Funny how the latest trends today include cafe hopping, fitness, and healthy diet crazes. What a time to be alive! One of the biggest of these trends is veganism. We’ve all heard about veganism, but what is it really?
Let’s get rid of the stereotype that vegans are leaf-eating people by choice. The gist of it is that vegans commit to a plant-based diet. Yup, that means no consumption or use of anything that is a product of animals such as eggs, meat, dairy products, etc. And they don’t munch on a steak for the heck of it, either.
Vegans believe that their diets are merely one aspect of a lifestyle they have adopted as part of a movement for the sake of social justice. And a few less dessert options aren’t going to stop them.
Sounds like a pretty solid game plan, no? The loophole that needs to be exposed here is an ironic one, and that is the racialization of veganism. Let’s talk about social injustice for a second here. The corrupt system of capitalization that most of the world lives under, where the rich basically get richer and the poor get poorer due to the exploitation of power and privilege.
The mainstream ideology of veganism is perceived to be a diet or lifestyle that should be practiced by as many socially and environmentally conscious people as possible. Here’s where the irony comes in:
Going Beyond the Normative White “Post-Racial” Vegan Epistemology, a chapter in Taking Food Public: Redefining Foodways in a Changing World, talks about veganism in racialised spaces, among other foodways and their societal effects. Harper introduces the idea that veganism (in the USA) isn’t disconnected from racialisation and is a problem because not everyone has access to healthy food options, based on their racial and class status.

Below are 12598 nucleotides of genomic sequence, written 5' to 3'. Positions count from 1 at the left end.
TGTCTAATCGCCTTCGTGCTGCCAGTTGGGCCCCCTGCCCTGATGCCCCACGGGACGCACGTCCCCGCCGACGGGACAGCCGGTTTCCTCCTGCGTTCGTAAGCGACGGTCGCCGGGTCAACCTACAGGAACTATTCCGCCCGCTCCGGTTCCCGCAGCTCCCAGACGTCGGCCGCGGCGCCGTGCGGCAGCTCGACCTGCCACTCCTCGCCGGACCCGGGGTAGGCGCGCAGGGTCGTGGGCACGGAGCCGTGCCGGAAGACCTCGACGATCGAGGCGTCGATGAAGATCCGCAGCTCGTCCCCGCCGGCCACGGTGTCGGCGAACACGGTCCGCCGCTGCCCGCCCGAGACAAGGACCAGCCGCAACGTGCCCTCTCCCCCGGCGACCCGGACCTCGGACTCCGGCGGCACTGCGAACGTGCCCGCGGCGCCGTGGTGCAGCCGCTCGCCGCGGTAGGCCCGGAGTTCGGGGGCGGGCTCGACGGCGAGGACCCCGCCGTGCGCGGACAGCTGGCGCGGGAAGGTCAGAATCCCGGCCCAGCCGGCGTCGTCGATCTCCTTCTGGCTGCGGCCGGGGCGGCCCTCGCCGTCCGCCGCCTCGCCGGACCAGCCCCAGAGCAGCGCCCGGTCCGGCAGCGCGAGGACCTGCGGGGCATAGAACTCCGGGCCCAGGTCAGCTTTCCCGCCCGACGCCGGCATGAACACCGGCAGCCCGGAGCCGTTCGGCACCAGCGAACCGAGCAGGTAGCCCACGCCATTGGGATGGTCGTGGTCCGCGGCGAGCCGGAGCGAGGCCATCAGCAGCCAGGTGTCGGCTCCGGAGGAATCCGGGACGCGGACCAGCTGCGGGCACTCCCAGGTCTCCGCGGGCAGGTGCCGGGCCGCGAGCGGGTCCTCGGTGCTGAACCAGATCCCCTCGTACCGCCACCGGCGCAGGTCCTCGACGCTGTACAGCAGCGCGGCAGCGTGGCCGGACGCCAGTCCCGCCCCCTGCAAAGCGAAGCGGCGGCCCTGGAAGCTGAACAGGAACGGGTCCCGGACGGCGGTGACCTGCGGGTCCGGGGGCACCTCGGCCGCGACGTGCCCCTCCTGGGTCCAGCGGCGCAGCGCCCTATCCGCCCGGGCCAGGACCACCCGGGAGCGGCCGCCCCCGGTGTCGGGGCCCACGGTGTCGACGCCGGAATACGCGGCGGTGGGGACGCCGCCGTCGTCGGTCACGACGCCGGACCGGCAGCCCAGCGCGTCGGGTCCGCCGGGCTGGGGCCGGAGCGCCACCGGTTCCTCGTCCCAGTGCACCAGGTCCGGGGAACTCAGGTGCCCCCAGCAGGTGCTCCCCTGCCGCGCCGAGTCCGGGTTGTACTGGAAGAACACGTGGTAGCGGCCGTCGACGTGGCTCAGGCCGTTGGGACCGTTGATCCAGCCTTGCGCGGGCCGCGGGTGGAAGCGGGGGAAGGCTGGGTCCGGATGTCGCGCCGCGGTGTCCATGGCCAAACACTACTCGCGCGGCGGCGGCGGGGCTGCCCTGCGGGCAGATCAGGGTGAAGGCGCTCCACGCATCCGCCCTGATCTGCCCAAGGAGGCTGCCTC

What does this mean exactly? Basically, a self-contradicting movement of pushing people towards veganism in efforts to be more conscious while turning a blind eye to societal disparity based on race and class.
Harper writes, “…your relationship with healthier food options is influenced by a host of factors not the least of which might very well be environmental racism–lack of access to public transportation to get healthier food sources, and the placement of fast food chains in closer proximity to you than an affordable produce centre.”
Those with the combination of white and class privilege are able to participate in veganism due to their physical and environmental upper hand in society, whereas non-white and racialised people simply don’t have the same options. Think about it for a second. How can a group of people try rooting for a system that was made to work against them?
Racism does not only exist in the form of derogatory terms, jokes, and unequal treatment. It is found in every aspect of our daily lives because it affects the quality of life of unprivileged people. So, the next time you pick up something healthy to eat with the intention of being environmentally conscious, don’t forget that you’re part of a people who actually can afford to.